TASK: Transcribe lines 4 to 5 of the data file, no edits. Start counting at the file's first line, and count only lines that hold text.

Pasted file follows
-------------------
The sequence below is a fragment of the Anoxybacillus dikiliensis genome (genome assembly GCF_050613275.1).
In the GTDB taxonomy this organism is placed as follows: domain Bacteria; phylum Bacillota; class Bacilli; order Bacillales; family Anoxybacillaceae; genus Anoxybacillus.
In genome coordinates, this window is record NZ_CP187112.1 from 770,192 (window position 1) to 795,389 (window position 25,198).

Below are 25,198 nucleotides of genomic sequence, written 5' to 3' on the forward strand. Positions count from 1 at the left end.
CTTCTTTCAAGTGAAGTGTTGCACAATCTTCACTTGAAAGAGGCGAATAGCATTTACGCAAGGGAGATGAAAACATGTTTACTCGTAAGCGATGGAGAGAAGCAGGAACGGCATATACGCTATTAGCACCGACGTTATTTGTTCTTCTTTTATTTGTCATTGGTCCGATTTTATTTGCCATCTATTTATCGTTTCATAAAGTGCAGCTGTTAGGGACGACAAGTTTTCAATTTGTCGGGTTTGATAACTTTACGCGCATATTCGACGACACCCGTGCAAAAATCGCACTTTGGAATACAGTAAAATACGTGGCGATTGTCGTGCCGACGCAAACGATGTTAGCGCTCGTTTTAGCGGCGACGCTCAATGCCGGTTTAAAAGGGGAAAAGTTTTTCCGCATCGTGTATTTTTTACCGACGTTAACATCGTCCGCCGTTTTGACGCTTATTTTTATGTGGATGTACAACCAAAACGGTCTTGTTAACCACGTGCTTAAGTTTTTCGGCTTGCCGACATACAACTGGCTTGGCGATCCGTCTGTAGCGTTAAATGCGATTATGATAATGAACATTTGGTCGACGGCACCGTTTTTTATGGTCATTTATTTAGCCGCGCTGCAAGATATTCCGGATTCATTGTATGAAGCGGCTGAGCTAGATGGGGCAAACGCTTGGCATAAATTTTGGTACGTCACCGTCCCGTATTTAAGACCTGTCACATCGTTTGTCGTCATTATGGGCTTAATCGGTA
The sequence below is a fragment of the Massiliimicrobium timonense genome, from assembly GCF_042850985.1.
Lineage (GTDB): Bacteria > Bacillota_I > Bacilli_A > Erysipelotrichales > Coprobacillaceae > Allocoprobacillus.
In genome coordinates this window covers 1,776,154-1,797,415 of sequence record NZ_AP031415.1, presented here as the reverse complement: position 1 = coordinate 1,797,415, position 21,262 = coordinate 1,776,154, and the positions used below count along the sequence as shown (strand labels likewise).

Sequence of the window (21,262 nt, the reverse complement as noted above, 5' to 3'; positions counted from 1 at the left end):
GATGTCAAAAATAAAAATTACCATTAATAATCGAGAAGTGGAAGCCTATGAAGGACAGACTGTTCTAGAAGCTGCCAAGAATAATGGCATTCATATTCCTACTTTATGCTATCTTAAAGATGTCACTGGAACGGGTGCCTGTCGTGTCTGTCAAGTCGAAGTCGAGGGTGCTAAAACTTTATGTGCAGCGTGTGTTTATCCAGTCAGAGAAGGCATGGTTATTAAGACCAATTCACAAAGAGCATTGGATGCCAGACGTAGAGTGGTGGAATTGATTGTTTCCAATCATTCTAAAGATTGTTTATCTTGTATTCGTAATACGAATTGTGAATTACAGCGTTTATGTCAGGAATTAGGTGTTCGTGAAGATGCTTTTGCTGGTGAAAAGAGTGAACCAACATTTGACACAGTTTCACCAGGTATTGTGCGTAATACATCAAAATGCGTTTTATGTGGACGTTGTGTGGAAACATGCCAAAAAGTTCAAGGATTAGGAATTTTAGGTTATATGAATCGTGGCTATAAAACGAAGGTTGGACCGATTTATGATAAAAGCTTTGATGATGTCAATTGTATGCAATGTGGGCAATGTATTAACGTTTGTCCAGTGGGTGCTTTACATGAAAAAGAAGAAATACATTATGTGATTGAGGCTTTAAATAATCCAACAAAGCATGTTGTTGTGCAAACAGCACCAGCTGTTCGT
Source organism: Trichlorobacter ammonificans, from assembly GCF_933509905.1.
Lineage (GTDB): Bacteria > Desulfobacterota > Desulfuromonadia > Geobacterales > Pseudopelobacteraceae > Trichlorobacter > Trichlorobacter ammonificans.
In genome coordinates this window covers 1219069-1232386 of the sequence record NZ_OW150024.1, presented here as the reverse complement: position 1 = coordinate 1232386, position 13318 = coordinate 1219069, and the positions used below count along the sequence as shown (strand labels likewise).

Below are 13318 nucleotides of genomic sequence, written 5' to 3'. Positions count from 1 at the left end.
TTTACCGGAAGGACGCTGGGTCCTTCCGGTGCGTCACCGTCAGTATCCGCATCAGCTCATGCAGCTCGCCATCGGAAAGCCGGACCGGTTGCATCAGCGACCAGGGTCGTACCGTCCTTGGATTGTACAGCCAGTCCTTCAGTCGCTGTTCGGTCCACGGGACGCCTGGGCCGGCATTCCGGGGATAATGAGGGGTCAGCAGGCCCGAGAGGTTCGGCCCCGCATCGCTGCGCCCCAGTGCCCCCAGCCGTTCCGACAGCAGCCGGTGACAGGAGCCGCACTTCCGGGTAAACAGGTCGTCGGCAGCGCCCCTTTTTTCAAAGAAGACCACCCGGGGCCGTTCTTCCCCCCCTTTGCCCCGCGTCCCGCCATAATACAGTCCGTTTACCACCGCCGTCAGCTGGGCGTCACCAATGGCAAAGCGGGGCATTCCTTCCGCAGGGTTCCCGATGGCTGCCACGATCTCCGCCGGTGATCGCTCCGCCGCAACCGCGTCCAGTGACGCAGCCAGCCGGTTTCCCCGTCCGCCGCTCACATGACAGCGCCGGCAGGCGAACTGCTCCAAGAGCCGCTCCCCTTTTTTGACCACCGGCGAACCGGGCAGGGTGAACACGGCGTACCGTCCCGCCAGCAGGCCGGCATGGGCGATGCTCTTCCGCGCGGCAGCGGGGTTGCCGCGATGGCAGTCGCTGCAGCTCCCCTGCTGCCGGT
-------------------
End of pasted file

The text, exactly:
Below are 25,198 nucleotides of genomic sequence, written 5' to 3' on the forward strand. Positions count from 1 at the left end.
CTTCTTTCAAGTGAAGTGTTGCACAATCTTCACTTGAAAGAGGCGAATAGCATTTACGCAAGGGAGATGAAAACATGTTTACTCGTAAGCGATGGAGAGAAGCAGGAACGGCATATACGCTATTAGCACCGACGTTATTTGTTCTTCTTTTATTTGTCATTGGTCCGATTTTATTTGCCATCTATTTATCGTTTCATAAAGTGCAGCTGTTAGGGACGACAAGTTTTCAATTTGTCGGGTTTGATAACTTTACGCGCATATTCGACGACACCCGTGCAAAAATCGCACTTTGGAATACAGTAAAATACGTGGCGATTGTCGTGCCGACGCAAACGATGTTAGCGCTCGTTTTAGCGGCGACGCTCAATGCCGGTTTAAAAGGGGAAAAGTTTTTCCGCATCGTGTATTTTTTACCGACGTTAACATCGTCCGCCGTTTTGACGCTTATTTTTATGTGGATGTACAACCAAAACGGTCTTGTTAACCACGTGCTTAAGTTTTTCGGCTTGCCGACATACAACTGGCTTGGCGATCCGTCTGTAGCGTTAAATGCGATTATGATAATGAACATTTGGTCGACGGCACCGTTTTTTATGGTCATTTATTTAGCCGCGCTGCAAGATATTCCGGATTCATTGTATGAAGCGGCTGAGCTAGATGGGGCAAACGCTTGGCATAAATTTTGGTACGTCACCGTCCCGTATTTAAGACCTGTCACATCGTTTGTCGTCATTATGGGCTTAATCGGTA